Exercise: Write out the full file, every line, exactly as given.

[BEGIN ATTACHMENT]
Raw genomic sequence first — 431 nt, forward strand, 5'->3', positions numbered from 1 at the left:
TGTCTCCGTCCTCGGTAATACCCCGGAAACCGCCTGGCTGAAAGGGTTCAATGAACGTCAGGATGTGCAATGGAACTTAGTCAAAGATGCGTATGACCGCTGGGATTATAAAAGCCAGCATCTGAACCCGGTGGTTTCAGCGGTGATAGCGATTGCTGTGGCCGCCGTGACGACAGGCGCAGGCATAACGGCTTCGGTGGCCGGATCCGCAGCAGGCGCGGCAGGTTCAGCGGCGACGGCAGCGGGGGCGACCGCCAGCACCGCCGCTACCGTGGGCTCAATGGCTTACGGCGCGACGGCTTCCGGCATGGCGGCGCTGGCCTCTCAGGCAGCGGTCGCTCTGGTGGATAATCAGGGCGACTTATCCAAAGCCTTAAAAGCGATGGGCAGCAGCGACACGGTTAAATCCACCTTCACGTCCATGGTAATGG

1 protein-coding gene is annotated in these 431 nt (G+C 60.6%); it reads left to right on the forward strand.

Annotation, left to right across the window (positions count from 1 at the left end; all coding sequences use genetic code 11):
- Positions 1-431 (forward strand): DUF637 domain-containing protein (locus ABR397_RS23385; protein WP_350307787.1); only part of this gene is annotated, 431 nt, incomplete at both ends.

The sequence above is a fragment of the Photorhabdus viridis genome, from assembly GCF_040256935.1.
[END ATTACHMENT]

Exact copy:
Raw genomic sequence first — 431 nt, forward strand, 5'->3', positions numbered from 1 at the left:
TGTCTCCGTCCTCGGTAATACCCCGGAAACCGCCTGGCTGAAAGGGTTCAATGAACGTCAGGATGTGCAATGGAACTTAGTCAAAGATGCGTATGACCGCTGGGATTATAAAAGCCAGCATCTGAACCCGGTGGTTTCAGCGGTGATAGCGATTGCTGTGGCCGCCGTGACGACAGGCGCAGGCATAACGGCTTCGGTGGCCGGATCCGCAGCAGGCGCGGCAGGTTCAGCGGCGACGGCAGCGGGGGCGACCGCCAGCACCGCCGCTACCGTGGGCTCAATGGCTTACGGCGCGACGGCTTCCGGCATGGCGGCGCTGGCCTCTCAGGCAGCGGTCGCTCTGGTGGATAATCAGGGCGACTTATCCAAAGCCTTAAAAGCGATGGGCAGCAGCGACACGGTTAAATCCACCTTCACGTCCATGGTAATGG

1 protein-coding gene is annotated in these 431 nt (G+C 60.6%); it reads left to right on the forward strand.

Annotation, left to right across the window (positions count from 1 at the left end; all coding sequences use genetic code 11):
- Positions 1-431 (forward strand): DUF637 domain-containing protein (locus ABR397_RS23385; protein WP_350307787.1); only part of this gene is annotated, 431 nt, incomplete at both ends.

The sequence above is a fragment of the Photorhabdus viridis genome, from assembly GCF_040256935.1.